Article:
When: A hot summer's day in 1969 .
Who: The man on the left looks a bit over-dressed, but the others are ready for the beach:
I guess they've just got off a bus. The Aberdeen tunnel wouldn't open until 1982, so how did buses get here from the north of the island? Did they take the coast road via Pok Fu Lam, or drive over Wong Nai Chung gap?
Where: We're at Repulse Bay. You can see the photographer is looking down from above the street. He is up in the grounds of the Repulse Bay Hotel.
What: Down on the beach stands the Seaview building . It's still there today, and celebrates its 60th birthday this year.
In fact lots of things from this photo are still around. Here's a similar view today:
The staircase is still there, and looks a bit smarter today with a fresh coat of paint. What else is there that's still in the same place?
- 1 bus stop
- 1 lamp post, and
- 2 litter bins!
Some things have changed, of course. Beyond the lamp post, this grand building was still standing in 1969:
It was Eucliffe , one of Eu Tong-Sen's "castles".
Finally a change we can all be grateful for: advances in air-conditioning on public buses. Here is the cutting-edge cooling technology in 1969:
If you have any old beach photos from Hong Kong, I'd enjoy seeing them. Here's how to upload a photo to Gwulo: http://gwulo.com/node/2076
PS The Observatory website says it is currently 33-degrees C, so I hope you've found a cool spot to escape the heat.
Also on Gwulo.com this week:
More chapters from Betty Steel's memoir:
- This photo is scanned from a slide. The processing date, "AUG69", is stamped on the cardboard mount.
- Sea View, 16 Beach Road: http://gwulo.com/node/19856
- Eucliffe: http://gwulo.com/node/3828
I lived in HK in 1969 and we took the number 6 bus from Central over Wong Nai Chung gap to Repulse Bay beach. I have many photos of HK beaches which I will try to upload this summer. I remember this scene and many more. We also swam in Big Wave Bay, Stanley Beach, off boats near Lamma Island, and several other beaches but I have forgotten the names. Kirstin Moritz, Falmouth, MA. USA
The small red (Colonial) Post Box has been changed to the larger, green HK Post one now located beneath the tree between the bus stops at the pedestrian crossing.
Hi Kirstin, thanks for clarifying the bus route. And yes please, I look forward to seeing your photos.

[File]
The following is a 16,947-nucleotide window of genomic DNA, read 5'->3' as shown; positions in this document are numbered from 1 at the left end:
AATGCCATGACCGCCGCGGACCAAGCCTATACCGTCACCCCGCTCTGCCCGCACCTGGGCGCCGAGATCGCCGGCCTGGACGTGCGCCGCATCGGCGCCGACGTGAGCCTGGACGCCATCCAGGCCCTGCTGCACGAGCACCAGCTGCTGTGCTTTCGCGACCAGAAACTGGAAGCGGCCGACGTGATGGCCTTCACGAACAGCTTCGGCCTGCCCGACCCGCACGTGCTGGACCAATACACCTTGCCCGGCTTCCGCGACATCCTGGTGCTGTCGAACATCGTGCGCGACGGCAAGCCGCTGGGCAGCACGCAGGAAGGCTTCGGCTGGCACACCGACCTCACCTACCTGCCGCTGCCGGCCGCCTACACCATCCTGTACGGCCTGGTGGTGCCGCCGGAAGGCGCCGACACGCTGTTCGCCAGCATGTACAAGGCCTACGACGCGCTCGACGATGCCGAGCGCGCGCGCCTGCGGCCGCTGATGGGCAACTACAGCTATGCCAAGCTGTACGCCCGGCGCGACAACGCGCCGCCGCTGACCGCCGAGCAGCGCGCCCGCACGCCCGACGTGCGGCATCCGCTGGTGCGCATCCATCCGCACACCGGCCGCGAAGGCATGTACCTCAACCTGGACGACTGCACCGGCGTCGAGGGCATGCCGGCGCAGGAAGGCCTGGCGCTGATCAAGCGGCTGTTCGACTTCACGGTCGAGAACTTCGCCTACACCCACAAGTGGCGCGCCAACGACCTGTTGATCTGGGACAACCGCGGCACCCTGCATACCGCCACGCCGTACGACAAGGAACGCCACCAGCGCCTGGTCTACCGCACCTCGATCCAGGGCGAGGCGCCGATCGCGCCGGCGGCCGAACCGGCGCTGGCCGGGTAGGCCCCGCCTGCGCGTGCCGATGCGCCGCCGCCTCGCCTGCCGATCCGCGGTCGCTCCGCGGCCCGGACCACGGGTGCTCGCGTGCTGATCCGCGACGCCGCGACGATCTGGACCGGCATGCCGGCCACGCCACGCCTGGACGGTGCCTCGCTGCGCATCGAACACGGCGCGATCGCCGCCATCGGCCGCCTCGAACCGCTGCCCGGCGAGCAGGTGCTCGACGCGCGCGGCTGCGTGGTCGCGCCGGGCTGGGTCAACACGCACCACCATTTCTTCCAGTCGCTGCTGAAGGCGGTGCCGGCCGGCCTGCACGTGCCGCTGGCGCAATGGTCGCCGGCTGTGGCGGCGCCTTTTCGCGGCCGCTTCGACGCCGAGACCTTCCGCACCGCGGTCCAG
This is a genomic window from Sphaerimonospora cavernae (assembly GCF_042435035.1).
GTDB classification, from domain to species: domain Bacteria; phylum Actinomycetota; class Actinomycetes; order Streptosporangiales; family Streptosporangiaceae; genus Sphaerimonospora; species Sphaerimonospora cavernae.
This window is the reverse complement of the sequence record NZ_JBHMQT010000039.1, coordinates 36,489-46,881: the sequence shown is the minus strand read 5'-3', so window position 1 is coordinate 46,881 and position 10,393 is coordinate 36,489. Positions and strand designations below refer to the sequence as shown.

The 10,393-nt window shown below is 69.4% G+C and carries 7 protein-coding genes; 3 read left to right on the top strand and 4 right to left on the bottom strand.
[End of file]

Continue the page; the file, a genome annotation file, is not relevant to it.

Harry, well spotted - I'd missed the post box. Looking at that I realise I've shown the wrong staircase in Google Streetview. The statircase in the 1969 photo is the one further along in the Deepwater Bay direction, and should be this one:
View Larger Map
Now the litter-bin locations in 1969 & 2014 match exactly!
Thanks also to Doug, IDJ, and Stephen for sending in these beach photos:
I think this is Repulse Bay, taken in 1972
Thanks Doug, I confirm it is Repulse Bay. The orange-coloured roof at the far end of the beach is a temple that is still there.
A nice line of mainly British cars parked next to the beach
Thanks IDJ. In these older
Thanks IDJ. In these older photos the beach is much narrower than it is today. Does anyone know when it was extended?
Repulse Bay Beach
100% sure it's Repulse Bay ?
Repulse Bay Beach
Repulse Bay Beach
Thanks for that, IDJ. Not sure how or when the beach was 'extended' but do know that over the years huge quantities of sand have been imported from Australia and the Mainland to make it as it is today. The Australian sand, apparently, is coarse. Too coarse, it seems, to play rugby on so in 2011 the organisers of Air Asia's HK Beach 5's imported 500 tons of soft sand from Zhuhai.
I do miss the McDonalds .....:-(
PS - not sure if this is Repulse Bay - taken in 1954.
Yes, this is Repulse Bay. Please see here
Repulse Bay Beach
From recollection the extension of the beach was an early example in Hong Kong of reclamation by suction-dredging. The sea bed was sucked up and then blown onto the beach to gradually build it up. I seem to recall lighters/barges were used to carry the pumps and associated pipework. Later in the 1990s this method was widely seen around the harbour using very large purpose built suction dredgers, notably reclaiming the new West Kowloon area and many places elsewhere.
A day at the beach. This is mt mother Emma Roberts on left, with anunidentified friend, with my brother David at far laft and me in the background, aged 3. Photo endorsed on back in my mother's writing, "Clearwater Bay Kowloon Hong Kong Aug 1947".
Thanks to Bill Duff, who writes that "the 6 ((bus)) went to Stanley and the 6a only as far as Repulse Bay".
Thanks to M. Peaker for these 1966 photos of Middle Bay...
... Harry for this 1954 view of Repulse Bay ...
... and Fergus for these views of Repulse Bay in the 1920s:
Stephen Harvey writes:
Thank you so much for this photo. I remember the area well, I had a flat just near there – at Burnside; just a few steps from Repulse Bay Beach.
I also well remember “the cutting-edge cooling technology in 1969" because I was working for Metro Cars [North Point] and we were building those buses at our factory in Tsuen Wan. (We did not build them from scratch – but merely assembled them from CKD packs from England.)
I have searched my records but I regret to inform you that I cannot find any photographs of the factory.
However, I do have lots of other photos from those days and have attached a few for your perusal.